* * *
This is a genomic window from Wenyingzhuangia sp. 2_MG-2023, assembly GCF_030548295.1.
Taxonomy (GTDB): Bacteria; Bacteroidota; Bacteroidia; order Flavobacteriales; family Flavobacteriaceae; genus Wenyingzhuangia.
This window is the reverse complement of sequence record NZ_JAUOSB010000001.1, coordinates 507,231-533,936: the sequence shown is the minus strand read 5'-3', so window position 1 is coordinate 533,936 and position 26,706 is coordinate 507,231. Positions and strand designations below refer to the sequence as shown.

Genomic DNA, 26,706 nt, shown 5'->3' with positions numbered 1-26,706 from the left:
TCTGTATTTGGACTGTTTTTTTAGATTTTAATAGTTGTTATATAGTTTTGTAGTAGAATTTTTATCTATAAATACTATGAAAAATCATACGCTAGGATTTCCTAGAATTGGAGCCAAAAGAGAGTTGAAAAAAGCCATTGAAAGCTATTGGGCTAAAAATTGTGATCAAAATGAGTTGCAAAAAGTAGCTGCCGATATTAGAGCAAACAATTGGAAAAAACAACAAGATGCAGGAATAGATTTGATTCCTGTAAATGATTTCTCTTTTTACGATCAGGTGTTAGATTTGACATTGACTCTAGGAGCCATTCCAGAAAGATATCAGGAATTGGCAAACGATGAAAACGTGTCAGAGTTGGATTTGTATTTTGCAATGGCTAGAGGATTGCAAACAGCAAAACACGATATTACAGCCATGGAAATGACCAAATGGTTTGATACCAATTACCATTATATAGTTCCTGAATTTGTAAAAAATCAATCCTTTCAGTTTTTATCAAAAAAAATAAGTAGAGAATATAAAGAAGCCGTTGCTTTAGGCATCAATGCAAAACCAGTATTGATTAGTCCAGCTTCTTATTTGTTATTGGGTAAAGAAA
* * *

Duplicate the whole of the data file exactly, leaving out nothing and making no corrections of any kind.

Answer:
This is a genomic window from Wenyingzhuangia sp. 2_MG-2023, assembly GCF_030548295.1.
Taxonomy (GTDB): Bacteria; Bacteroidota; Bacteroidia; order Flavobacteriales; family Flavobacteriaceae; genus Wenyingzhuangia.
This window is the reverse complement of sequence record NZ_JAUOSB010000001.1, coordinates 507,231-533,936: the sequence shown is the minus strand read 5'-3', so window position 1 is coordinate 533,936 and position 26,706 is coordinate 507,231. Positions and strand designations below refer to the sequence as shown.

Genomic DNA, 26,706 nt, shown 5'->3' with positions numbered 1-26,706 from the left:
TCTGTATTTGGACTGTTTTTTTAGATTTTAATAGTTGTTATATAGTTTTGTAGTAGAATTTTTATCTATAAATACTATGAAAAATCATACGCTAGGATTTCCTAGAATTGGAGCCAAAAGAGAGTTGAAAAAAGCCATTGAAAGCTATTGGGCTAAAAATTGTGATCAAAATGAGTTGCAAAAAGTAGCTGCCGATATTAGAGCAAACAATTGGAAAAAACAACAAGATGCAGGAATAGATTTGATTCCTGTAAATGATTTCTCTTTTTACGATCAGGTGTTAGATTTGACATTGACTCTAGGAGCCATTCCAGAAAGATATCAGGAATTGGCAAACGATGAAAACGTGTCAGAGTTGGATTTGTATTTTGCAATGGCTAGAGGATTGCAAACAGCAAAACACGATATTACAGCCATGGAAATGACCAAATGGTTTGATACCAATTACCATTATATAGTTCCTGAATTTGTAAAAAATCAATCCTTTCAGTTTTTATCAAAAAAAATAAGTAGAGAATATAAAGAAGCCGTTGCTTTAGGCATCAATGCAAAACCAGTATTGATTAGTCCAGCTTCTTATTTGTTATTGGGTAAAGAAA